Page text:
Category Archives: Out and About

Fairy day at Tower Hill

Tower Hill Botanic Garden is only 45 minutes from here out by Worcester, but somehow today was my first visit. It was so worth it! There happened to be a fairy hut-making workshop this morning which meant we were enchanted by charming little structures everywhere we looked.


We encountered a few fairies as well.

The woods had a yellow cast to them that was also somewhat magical. The wonder of it reminded me that the Japanese have a word for this:

Shinrinyoku” (“forest bathing”) is to go deep into the woods where everything is silent and peaceful for a relaxation.

While looking that word up, I discovered this one — “Komorebi”. It means sunlight that filters through the leaves of trees.


There was also a wonderful outdoor art installation: THE WILD RUMPUS, A Stickwork Sculpture by Patrick Dougherty (better pix at garden’s website, linked above).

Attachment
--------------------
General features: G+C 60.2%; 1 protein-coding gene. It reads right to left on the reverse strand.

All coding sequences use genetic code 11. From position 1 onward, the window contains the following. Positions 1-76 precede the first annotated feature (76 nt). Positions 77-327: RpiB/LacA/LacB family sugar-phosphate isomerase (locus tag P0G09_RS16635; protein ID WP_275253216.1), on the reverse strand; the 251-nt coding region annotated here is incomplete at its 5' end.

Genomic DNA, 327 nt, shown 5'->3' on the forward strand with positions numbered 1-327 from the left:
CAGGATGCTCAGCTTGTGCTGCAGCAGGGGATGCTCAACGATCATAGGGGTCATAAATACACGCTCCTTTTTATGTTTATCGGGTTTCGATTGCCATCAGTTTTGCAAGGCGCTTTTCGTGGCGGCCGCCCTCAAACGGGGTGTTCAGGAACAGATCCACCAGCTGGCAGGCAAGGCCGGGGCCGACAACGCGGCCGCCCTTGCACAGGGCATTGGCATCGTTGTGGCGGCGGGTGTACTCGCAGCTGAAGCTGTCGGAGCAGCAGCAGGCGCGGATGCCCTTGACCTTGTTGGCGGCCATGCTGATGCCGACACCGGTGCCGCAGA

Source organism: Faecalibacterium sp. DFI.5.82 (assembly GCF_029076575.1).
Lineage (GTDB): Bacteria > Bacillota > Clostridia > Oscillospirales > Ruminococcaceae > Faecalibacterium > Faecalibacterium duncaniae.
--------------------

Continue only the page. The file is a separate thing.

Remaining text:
Finn had a good time once he settled down. Fortunately, we only saw one other dog.


I chatted up two women winding red lights on the branches of one of the trees near the visitor center (how like me — er, not!) and learned that Tower Hill does it up for Christmas. I plan to go back before another 25 years pass — maybe even in 2017!

Once back at the manse, perhaps inspired by the thought of that Garden done up for the holiday, I finished a Santa hat for one of my little critters. I’ll show you her tomorrow. She’s really quite special.

PS before the light faded too much I made my own fairy hut with whatever materials I could grab from nearby.

Historic fiction before the internet